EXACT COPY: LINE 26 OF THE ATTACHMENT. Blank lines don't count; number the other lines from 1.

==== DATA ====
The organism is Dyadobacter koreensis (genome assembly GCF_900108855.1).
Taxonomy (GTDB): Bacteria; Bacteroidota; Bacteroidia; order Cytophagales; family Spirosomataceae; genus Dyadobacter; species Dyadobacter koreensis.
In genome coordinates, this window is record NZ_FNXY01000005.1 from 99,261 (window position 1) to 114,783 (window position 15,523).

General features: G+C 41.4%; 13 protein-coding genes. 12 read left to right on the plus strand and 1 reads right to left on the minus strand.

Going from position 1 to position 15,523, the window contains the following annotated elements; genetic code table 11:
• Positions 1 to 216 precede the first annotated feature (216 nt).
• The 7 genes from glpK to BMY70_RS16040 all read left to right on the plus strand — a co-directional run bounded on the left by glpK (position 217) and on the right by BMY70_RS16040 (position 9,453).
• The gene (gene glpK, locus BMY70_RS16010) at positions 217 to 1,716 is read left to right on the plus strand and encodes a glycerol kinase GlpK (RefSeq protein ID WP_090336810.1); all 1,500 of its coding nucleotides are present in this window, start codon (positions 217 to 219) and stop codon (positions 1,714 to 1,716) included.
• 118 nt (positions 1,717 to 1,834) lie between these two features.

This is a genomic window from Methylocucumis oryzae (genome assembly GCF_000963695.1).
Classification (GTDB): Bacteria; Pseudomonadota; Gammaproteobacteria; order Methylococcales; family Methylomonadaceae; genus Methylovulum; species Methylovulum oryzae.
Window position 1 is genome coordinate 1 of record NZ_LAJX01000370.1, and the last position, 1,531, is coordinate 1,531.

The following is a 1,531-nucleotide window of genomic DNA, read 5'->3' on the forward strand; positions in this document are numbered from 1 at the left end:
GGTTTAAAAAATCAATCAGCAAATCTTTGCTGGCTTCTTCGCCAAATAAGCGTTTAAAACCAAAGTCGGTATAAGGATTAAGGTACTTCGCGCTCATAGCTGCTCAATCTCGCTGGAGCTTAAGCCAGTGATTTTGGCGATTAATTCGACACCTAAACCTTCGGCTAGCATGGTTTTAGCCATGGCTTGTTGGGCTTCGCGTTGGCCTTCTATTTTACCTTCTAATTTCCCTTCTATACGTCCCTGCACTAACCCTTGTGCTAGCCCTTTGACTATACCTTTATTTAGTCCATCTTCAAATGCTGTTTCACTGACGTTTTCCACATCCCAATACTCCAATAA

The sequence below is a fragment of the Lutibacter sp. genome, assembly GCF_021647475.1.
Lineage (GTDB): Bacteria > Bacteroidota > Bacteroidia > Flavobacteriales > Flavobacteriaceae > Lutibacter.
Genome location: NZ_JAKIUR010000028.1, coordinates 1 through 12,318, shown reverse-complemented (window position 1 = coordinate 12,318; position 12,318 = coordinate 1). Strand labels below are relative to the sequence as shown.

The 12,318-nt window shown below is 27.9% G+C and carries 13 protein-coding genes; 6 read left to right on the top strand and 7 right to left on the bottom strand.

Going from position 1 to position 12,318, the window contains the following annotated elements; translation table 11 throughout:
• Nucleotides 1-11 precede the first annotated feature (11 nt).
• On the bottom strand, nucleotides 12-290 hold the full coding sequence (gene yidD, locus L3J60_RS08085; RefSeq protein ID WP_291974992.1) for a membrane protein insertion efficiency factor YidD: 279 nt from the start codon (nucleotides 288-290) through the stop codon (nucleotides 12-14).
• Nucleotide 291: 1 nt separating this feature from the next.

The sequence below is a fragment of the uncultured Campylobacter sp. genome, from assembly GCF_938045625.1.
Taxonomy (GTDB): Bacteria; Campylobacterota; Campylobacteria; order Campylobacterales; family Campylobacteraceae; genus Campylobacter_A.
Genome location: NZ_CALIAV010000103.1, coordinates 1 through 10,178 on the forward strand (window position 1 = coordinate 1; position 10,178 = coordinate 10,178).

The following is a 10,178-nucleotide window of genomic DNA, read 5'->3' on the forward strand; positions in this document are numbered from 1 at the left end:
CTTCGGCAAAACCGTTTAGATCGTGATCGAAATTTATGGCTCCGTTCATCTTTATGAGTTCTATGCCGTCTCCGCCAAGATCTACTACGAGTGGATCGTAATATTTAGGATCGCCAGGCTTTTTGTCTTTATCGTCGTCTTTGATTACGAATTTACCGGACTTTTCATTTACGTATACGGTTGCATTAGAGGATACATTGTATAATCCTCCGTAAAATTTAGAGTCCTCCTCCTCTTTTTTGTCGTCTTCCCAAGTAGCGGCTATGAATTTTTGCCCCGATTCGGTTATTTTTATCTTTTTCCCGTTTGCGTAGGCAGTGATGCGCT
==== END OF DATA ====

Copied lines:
The following is a 10,178-nucleotide window of genomic DNA, read 5'->3' on the forward strand; positions in this document are numbered from 1 at the left end: